Thursday, October 12, 2017

Native American Resources at Your Library

On October 12, 1492, Christopher Columbus landed in the "New Word," probably somewhere in what we now consider the Bahamas, and claimed that land for Spain (believing he had landed in East Asia). However,  multitudes of indigenous peoples had existed in the islands, and what we now consider the United States, since well before settlement by Europeans. Due to European conquest and exploration, over the generations, many tribes have unfortunately disappeared. What remains are several federally and state recognized tribes of various sizes and location.  Fortunately, information about the culture and history of many of these tribes have been passed down and is available to us today. Below are a few resources to help you learn more about the fascinating culture and history of America's first people. 

The Encyclopedia Britannica online is a good place to start, with a well written, comprehensive article titled, "Native Americans: Indigenous Peoples of Canada and the United States."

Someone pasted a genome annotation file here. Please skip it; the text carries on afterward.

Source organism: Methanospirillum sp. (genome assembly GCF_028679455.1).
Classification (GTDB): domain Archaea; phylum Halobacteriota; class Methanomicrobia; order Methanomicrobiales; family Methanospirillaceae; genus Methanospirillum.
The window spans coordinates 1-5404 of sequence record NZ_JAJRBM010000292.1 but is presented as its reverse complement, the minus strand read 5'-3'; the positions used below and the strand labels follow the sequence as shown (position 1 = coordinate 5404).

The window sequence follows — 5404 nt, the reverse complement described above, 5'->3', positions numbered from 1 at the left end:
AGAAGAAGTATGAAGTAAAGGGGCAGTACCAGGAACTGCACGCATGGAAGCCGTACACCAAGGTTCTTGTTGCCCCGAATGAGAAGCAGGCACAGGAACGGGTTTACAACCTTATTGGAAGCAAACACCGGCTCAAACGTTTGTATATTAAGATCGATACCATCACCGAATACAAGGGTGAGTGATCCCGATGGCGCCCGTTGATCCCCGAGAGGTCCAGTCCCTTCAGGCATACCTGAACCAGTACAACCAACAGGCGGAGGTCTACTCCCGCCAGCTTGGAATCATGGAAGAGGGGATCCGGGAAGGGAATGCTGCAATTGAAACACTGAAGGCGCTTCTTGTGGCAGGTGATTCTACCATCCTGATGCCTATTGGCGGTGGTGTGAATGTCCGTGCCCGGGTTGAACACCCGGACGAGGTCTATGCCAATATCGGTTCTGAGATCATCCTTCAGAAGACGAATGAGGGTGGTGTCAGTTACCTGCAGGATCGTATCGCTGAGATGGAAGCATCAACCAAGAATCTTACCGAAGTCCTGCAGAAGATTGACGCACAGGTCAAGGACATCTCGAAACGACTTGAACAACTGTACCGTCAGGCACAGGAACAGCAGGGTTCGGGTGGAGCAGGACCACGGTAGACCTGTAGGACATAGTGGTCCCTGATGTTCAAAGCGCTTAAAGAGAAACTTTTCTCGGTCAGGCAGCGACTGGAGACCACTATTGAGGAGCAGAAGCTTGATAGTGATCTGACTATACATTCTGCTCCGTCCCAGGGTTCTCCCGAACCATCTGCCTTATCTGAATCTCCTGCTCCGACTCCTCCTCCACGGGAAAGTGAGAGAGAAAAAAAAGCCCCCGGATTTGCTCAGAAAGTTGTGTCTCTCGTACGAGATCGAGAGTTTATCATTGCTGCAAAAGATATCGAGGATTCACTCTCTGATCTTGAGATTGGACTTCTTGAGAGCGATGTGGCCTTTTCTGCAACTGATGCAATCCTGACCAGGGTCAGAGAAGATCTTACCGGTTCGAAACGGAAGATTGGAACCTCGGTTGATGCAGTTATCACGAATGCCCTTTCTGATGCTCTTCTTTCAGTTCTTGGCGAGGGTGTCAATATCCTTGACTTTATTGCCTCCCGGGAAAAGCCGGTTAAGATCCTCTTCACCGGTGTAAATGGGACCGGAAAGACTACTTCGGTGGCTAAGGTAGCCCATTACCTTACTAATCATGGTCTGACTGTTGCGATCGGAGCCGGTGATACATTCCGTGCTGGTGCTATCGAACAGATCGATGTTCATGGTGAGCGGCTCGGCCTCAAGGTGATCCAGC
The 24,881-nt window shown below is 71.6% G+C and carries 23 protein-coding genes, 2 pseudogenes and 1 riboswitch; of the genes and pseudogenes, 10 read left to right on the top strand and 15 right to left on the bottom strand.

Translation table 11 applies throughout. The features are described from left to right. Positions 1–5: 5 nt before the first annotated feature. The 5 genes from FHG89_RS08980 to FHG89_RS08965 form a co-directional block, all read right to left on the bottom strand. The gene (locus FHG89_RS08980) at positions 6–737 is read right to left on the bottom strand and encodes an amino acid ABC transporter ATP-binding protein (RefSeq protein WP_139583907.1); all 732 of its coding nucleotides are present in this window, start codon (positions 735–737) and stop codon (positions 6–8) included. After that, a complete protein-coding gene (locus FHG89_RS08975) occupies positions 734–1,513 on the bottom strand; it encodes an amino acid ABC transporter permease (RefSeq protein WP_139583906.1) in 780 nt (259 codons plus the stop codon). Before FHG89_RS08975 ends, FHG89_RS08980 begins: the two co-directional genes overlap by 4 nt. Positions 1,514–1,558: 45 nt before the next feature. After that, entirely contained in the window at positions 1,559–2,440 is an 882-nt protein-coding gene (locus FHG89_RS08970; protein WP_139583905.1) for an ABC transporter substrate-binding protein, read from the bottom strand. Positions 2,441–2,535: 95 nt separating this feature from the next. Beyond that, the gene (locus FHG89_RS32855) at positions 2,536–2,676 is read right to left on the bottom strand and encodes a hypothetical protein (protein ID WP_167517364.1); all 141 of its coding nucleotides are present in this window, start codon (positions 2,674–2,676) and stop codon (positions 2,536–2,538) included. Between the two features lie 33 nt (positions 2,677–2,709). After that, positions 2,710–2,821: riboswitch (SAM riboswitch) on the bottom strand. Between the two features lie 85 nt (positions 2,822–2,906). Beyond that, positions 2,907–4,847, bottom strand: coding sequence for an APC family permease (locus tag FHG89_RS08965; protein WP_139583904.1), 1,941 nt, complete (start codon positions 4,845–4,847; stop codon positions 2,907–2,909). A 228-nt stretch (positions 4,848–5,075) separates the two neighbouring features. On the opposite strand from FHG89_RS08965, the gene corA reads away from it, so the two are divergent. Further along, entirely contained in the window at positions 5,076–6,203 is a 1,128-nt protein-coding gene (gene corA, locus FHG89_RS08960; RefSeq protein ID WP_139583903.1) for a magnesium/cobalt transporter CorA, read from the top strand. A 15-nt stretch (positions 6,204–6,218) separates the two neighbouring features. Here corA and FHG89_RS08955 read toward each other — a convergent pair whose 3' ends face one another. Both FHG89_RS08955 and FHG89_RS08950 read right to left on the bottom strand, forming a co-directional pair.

The United States Bureau of Indian Affairs website offers information about modern legislation and issues affecting Native Americans living in the US today. 

Three books on Native American history and culture are available online anytime via Brittanica E-Stax with your Terrebonne Parish Library card. 

Infobase Ebooks has another great, always-available online resource, the Encyclopedia of the American Indian in the Twentieth Century

Reading diversely is important to understanding the experiences of people unlike yourself, or to see yourself reflected in others. A good place to start learning about Native American writers is Native American Writers, New Edition, edited by Harold Bloom, and available 24/7 online at Infobase. 

Looking for something a bit more tangible? Of course, the library has a wide variety of books by and about Native Americans. Check out some of the titles below, or search our catalog online to find out more. 

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